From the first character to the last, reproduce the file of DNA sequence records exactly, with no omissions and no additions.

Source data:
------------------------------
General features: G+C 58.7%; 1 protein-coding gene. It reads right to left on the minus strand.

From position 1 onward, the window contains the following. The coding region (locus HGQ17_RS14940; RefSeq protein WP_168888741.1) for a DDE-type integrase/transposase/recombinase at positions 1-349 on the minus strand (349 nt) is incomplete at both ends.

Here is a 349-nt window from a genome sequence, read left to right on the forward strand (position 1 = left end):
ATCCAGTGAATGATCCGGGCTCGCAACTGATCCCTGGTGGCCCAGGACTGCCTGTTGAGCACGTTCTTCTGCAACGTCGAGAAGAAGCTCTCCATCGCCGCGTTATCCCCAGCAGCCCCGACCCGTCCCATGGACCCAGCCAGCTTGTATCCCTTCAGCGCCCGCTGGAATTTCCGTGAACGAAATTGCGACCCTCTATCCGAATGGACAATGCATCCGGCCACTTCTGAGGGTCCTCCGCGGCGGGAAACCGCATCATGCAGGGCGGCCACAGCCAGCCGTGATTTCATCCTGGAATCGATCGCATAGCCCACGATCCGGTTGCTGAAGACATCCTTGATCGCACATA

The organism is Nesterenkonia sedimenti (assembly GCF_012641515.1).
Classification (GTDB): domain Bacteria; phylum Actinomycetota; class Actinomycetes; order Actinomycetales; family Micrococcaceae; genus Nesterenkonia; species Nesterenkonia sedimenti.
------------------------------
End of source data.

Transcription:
General features: G+C 58.7%; 1 protein-coding gene. It reads right to left on the minus strand.

From position 1 onward, the window contains the following. The coding region (locus HGQ17_RS14940; RefSeq protein WP_168888741.1) for a DDE-type integrase/transposase/recombinase at positions 1-349 on the minus strand (349 nt) is incomplete at both ends.

Here is a 349-nt window from a genome sequence, read left to right on the forward strand (position 1 = left end):
ATCCAGTGAATGATCCGGGCTCGCAACTGATCCCTGGTGGCCCAGGACTGCCTGTTGAGCACGTTCTTCTGCAACGTCGAGAAGAAGCTCTCCATCGCCGCGTTATCCCCAGCAGCCCCGACCCGTCCCATGGACCCAGCCAGCTTGTATCCCTTCAGCGCCCGCTGGAATTTCCGTGAACGAAATTGCGACCCTCTATCCGAATGGACAATGCATCCGGCCACTTCTGAGGGTCCTCCGCGGCGGGAAACCGCATCATGCAGGGCGGCCACAGCCAGCCGTGATTTCATCCTGGAATCGATCGCATAGCCCACGATCCGGTTGCTGAAGACATCCTTGATCGCACATA

The organism is Nesterenkonia sedimenti (assembly GCF_012641515.1).
Classification (GTDB): domain Bacteria; phylum Actinomycetota; class Actinomycetes; order Actinomycetales; family Micrococcaceae; genus Nesterenkonia; species Nesterenkonia sedimenti.